Watching the Valeant (VRX) disaster unfold has, for those who are bystanders like us, resembled viewing an express train hurtling off an unfinished bridge into the ravine below, taking with it the reputations of some highly regarded investors. You’ll find no criticism here – professional humility has always been part of our DNA but if it wasn’t, enduring the 58.2% collapse in Master Limited Partnerships (MLPs) from August 31st, 2014 to February 11th, 2016 assured an additional helping (those dates and figures are imprinted in my memory). Watching someone else’s catastrophe is an awe-inspiring distraction, in the same way that one feels sorrow for the victims of a foreign earthquake while assuring oneself of the sensible choice to not live on a fault-line. We’ll resist the self-satisfied observation that Valeant’s fall eclipsed even the most hated energy infrastructure MLP. During a stunningly brief period of a few months from August 5th, 2015 through last Friday, down for VRX investors was a long way – a staggering 89.7%.
We have no opinion on VRX and certainly wouldn’t suggest that its collapse was obvious. But it’s often the case that fund flows develop their own momentum. While Pershing Square and ValueAct, two large hedge fund investors in VRX, can manage their exposure to this calamity with little regard to fund withdrawals given their long lock-ups, the asset base of Sequoia’s mutual fund (SEQUX) is at the daily whim of its investors. Having similarly peaked with VRX on August 5th, SEQUX is down 33.5% and redemptions are likely causing unwilling selling of VRX by its managers. Morningstar’s placing of its rating under review can’t have helped their fund marketers.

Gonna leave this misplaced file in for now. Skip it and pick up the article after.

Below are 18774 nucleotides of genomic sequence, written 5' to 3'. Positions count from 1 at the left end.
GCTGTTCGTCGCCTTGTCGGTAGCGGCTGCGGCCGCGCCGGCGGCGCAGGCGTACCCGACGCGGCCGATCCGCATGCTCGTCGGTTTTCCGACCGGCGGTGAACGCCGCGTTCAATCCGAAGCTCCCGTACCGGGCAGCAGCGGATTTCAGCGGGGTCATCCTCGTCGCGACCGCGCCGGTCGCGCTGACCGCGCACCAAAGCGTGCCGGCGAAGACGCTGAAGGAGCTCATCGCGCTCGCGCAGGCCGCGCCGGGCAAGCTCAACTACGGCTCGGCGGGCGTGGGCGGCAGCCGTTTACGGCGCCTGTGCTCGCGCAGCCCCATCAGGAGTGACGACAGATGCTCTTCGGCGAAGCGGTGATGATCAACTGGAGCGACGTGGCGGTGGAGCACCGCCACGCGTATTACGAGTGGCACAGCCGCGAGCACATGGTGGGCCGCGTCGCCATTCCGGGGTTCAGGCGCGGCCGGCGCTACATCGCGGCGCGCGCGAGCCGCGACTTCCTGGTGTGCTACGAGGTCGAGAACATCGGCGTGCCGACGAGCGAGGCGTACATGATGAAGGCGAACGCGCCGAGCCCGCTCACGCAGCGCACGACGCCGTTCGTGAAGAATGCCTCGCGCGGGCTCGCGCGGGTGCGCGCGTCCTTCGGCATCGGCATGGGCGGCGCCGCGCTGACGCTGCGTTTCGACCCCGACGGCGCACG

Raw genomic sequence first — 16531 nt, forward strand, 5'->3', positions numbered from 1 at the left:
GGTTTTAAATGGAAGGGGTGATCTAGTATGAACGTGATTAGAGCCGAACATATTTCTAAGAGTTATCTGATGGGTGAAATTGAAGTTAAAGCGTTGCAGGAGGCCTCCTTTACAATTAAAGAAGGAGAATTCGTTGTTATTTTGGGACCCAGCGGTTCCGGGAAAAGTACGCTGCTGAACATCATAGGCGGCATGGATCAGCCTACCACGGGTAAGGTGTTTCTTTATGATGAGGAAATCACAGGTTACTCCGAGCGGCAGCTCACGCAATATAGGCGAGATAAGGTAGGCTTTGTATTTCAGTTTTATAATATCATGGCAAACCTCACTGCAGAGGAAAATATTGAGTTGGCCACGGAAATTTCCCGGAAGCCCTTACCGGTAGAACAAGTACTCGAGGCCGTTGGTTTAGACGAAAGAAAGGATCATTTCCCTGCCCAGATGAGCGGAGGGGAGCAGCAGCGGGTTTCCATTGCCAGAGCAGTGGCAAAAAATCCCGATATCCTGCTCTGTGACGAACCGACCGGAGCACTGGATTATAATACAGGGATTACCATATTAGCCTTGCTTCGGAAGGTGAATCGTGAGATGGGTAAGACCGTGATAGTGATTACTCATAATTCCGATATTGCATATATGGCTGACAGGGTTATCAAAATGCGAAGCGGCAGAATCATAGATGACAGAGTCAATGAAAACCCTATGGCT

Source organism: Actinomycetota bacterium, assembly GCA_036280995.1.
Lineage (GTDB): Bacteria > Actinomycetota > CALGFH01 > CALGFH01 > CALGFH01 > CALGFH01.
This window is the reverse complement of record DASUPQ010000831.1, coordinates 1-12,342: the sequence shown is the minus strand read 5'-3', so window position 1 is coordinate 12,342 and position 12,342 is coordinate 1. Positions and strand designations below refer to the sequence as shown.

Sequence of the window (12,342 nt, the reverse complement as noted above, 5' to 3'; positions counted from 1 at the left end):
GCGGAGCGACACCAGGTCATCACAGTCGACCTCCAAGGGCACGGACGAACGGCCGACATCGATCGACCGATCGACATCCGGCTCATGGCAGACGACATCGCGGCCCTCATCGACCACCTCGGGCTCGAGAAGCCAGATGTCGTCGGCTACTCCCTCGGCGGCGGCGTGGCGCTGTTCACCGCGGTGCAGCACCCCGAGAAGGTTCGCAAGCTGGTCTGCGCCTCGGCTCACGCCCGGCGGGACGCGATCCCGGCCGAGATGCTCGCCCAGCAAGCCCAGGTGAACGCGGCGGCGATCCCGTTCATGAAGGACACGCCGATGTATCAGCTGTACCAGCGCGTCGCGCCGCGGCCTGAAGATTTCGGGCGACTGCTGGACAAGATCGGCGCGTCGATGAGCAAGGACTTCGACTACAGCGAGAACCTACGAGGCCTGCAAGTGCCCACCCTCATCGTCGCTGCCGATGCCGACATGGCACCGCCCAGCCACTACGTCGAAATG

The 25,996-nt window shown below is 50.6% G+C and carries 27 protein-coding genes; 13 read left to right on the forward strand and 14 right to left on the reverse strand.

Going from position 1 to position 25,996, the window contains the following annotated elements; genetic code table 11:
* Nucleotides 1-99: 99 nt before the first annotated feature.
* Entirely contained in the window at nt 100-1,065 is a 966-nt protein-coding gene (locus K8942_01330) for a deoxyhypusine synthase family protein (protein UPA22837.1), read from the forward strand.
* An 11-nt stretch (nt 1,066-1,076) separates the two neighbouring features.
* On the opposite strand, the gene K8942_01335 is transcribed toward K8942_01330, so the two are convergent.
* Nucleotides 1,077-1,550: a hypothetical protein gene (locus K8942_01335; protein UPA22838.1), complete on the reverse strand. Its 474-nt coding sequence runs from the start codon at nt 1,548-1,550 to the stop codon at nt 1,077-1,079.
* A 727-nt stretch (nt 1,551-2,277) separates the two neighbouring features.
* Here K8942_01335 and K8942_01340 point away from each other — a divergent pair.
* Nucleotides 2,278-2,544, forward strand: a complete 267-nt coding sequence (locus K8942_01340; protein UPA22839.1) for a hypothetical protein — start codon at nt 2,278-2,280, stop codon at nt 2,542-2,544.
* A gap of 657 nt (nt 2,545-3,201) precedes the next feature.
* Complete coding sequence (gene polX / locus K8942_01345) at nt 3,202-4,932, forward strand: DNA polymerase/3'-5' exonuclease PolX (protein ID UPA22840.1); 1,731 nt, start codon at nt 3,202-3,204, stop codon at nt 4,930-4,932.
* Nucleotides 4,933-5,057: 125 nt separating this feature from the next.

Whatever the true value of VRX, in the short term Ben Graham said the market’s a voting machine, and investing in public equities forces you to endure the popularity (or loss thereof) of your holdings. MLPs certainly found that even as their security prices offered ever greater discounts to value, the marginal investor was nonetheless more often a seller rather than a buyer.
It’s worth revisiting the above chart, originally shown in early January (see The 2015 MLP Crash; Why and What’s Next), which remains our best explanation for the substantial dislocation we endured. Although MLP distributions (in red) used to comfortably exceed new capital raised (in blue), the Shale Revolution gradually reversed this relationship by creating an ongoing need for new infrastructure which required financing. The increasing shortfall between cash paid to investors via distributions and cash taken back via IPOs and secondaries was, for a time, met with new money from mutual funds and ETFs (in green) until falling prices induced these more recent investors to curtail inflows and eventually switch to outflows. Ultimately, institutional flows from non-traditional MLP investors were attracted (see Real Money Moves Into Real Assets). Although operating performance of midstream MLPs wasn’t immune to the collapse in oil, their stock prices often fell by many multiples of their drop in EBITDA. We continue to believe that what happened exposed the financing model of MLPs far more than their operating results, and that the flow of funds explanation is the most likely cause.